That's just what blows me away that you kind of strip away the macho stuff and I'm so cool and all that. And it still was about communication. It still was about camaraderie.

It still was about having faith. We're hearing stories of love amidst the backdrop of war today on Building Relationships with Dr. Gary Chapman. Our guests have written the book Captured by Love, inspiring true romance stories from Vietnam POWs. You can find out more about it at Lee Ellis and Greg Godek are with us.

Again, go to We're going to get back to Colonel Ellis here in a minute. Greg Godek is up on deck and we're talking with him about his part in writing that book Captured by Love. You know, Greg, in these 20 stories, I want to ask you this question, a practical question. How did you collect the details for these stories from the veterans? Phone and Zoom and one in person. Okay.

Yeah. Lee put me in touch with them and long conversations and wonderful. I could tell you every guy, gal, some of them were widows.

One of them was a son. They were so engaging. This became much more than a book project.

And let's put this together. The stories were just so amazing. I mean, I mean, every one of these 20 stories, there are elements of it where you stand back and you go, no, no. How could you survive that? And, you know, how could you come back and be normal? I mean, Lee mentioned, you know, there were some guys that were in solitary for over a year. Solitary confinement literally drives people insane.

And these fellows came through. I think one of the really fun, surprising things was their use of humor. Humor. This is a big skill for relationships too, right? You can't laugh at yourself.

And if you can't laugh together, I don't think your marriage is going to be very happy. We'll probably talk about that a little later, but honest to goodness, some of the things that these guys did. Yeah. Now, were there other surprises that you uncovered in discussing, you know, their experience and their marriage experience then later on? One of the surprises was that while these guys shared so much, that they're all really unique individuals.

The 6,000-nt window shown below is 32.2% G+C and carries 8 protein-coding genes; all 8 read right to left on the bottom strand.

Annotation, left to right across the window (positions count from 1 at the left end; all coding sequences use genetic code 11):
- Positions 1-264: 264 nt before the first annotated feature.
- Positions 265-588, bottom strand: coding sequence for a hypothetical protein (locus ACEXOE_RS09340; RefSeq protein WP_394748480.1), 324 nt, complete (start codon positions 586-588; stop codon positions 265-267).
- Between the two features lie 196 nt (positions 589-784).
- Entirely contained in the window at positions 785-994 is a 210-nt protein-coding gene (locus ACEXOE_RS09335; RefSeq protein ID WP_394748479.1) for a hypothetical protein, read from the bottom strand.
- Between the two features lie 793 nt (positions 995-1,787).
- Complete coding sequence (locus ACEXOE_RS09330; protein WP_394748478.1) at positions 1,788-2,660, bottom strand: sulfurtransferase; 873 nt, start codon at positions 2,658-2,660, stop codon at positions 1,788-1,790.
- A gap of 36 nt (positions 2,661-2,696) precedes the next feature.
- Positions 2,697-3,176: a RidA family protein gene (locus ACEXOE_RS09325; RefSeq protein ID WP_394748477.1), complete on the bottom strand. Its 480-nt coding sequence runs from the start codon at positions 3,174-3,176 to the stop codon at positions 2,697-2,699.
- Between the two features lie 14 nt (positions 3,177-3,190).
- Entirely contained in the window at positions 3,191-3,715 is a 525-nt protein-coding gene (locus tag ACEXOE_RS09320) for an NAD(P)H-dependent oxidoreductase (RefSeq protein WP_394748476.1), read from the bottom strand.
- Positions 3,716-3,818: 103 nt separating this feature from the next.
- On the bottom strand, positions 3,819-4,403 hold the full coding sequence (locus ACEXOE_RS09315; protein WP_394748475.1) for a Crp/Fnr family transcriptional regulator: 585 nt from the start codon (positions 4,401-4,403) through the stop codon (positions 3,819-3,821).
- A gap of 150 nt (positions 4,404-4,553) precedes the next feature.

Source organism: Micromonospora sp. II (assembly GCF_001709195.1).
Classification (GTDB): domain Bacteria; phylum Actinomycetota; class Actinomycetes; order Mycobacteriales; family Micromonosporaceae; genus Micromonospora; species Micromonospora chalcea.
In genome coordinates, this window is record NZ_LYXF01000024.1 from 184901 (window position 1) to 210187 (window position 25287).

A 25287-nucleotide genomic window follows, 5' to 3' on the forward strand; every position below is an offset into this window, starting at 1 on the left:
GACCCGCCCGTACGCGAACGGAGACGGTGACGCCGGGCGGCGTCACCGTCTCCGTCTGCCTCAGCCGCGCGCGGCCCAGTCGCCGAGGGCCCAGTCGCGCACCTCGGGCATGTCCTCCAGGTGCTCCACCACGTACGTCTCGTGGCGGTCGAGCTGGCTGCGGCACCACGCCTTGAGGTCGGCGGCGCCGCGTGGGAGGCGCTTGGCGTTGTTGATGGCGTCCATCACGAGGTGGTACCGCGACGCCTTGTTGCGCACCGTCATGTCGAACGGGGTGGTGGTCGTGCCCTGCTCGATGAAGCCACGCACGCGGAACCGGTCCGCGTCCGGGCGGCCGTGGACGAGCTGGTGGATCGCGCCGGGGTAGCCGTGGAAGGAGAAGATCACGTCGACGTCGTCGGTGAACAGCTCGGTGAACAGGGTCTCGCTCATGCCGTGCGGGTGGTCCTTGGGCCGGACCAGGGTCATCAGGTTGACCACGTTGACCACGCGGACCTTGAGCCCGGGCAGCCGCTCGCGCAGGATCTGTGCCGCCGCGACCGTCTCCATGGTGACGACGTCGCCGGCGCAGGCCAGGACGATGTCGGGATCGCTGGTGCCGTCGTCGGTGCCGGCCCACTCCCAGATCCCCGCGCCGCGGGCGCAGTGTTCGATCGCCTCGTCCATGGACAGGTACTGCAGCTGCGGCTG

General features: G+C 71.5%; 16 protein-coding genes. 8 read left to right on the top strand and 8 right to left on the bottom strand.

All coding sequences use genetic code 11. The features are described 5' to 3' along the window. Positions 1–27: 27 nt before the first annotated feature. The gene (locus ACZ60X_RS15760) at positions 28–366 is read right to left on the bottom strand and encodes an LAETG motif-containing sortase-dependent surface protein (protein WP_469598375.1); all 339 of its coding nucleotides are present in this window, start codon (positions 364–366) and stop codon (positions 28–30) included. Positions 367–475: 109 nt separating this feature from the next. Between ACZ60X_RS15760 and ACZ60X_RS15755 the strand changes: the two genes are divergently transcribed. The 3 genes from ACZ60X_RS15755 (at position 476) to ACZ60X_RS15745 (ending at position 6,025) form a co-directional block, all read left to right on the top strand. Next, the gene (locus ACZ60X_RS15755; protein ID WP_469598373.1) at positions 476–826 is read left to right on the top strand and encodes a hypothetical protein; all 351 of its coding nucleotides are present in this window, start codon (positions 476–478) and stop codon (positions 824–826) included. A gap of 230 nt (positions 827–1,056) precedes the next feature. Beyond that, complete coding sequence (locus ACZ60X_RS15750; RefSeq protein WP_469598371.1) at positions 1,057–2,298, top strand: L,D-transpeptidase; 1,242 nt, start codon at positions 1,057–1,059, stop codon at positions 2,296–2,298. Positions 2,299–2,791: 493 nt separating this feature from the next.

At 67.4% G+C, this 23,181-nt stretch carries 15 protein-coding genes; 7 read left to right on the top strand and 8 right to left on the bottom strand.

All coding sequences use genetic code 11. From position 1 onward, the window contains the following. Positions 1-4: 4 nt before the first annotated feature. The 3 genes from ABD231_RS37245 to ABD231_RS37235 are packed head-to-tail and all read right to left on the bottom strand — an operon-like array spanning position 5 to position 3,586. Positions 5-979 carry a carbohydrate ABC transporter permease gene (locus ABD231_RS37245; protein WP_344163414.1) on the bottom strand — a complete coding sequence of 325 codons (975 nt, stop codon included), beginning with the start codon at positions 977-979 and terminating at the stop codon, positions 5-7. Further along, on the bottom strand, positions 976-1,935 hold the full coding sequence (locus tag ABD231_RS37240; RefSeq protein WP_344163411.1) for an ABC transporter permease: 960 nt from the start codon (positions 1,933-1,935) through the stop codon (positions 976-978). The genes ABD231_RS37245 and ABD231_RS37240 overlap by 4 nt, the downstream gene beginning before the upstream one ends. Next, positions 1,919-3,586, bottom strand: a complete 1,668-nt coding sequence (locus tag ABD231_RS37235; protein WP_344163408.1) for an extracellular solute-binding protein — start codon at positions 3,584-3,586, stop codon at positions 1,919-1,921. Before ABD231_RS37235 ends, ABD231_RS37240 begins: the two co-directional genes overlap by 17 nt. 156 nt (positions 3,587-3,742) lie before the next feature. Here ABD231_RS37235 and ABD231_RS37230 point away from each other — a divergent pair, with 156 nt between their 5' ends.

And that, you know, sure you can talk about them in certain generalities and so on, but you get talking with them and, you know, this guy is so funny, you know, and he's, and they can talk. Here's the surprise. Every single one of these guys said, I would never have chosen to go through that, but I wouldn't change a thing. Can you imagine? I can't imagine that they did not come back resentful. That surprised me. I don't think I could do that.

You know, Lee mentioned, you know, he doesn't hold any grudges against the Vietnam people that I understand, but overall, a couple of the guys have gone back to Vietnam and met their captors. I don't know if I could do that. Isn't that amazing? That's a lesson in forgiveness. I mean, goodness gracious.

Forgiving your wife for, you know, like having a hard time, but then there's forgiving a person who whipped you. Yeah. Yeah. That's powerful. That's powerful.

Yeah. Now for the couples that are listening to us, how would these stories help and inspire them? After every story. So every story has a love lesson. After it, we have lessons about the importance of companionship. Second one is having common values and a shared faith. Another one is respect. I mean, it's just just, you know, everyone needs to be respected. It's just, it's a, you know, human thing.

Well, you know, there are captors just, you know, just squash that. So it was up to each other to hold each other up. Trust, optimism. Lee mentioned optimism. You know, fighter pilots have to be optimistic. They think they can do anything, you know, and even even when they're training here in the U.S. on those jets, their lives are in danger.

Like every second they're up there in the air. So, you know, there's, you know, optimism carries people through. I mentioned humor and also the importance of being authentic. Lee touched on this, but it's like, you know, you're in a cell with another guy that's, you know, the cell is as big as a closet. There's no hiding. You're, you're, you know, when you're afraid, you express that you're afraid, you know, when you feel, you know, very close to the other guys. Like, thank you so much.

I, you know, I don't think I could have gotten by this without you. You don't hold back on that. Yeah. Yeah. And I think now that is, that comes back to kind of the, you know, not being so macho kind of a thing. Yeah. I hear you saying that as you listen to these stories, you yourself were encouraged and challenged by some of these characteristics that you discovered. Oh, absolutely. Absolutely. Like really to me, the big one, I mentioned like forgiveness.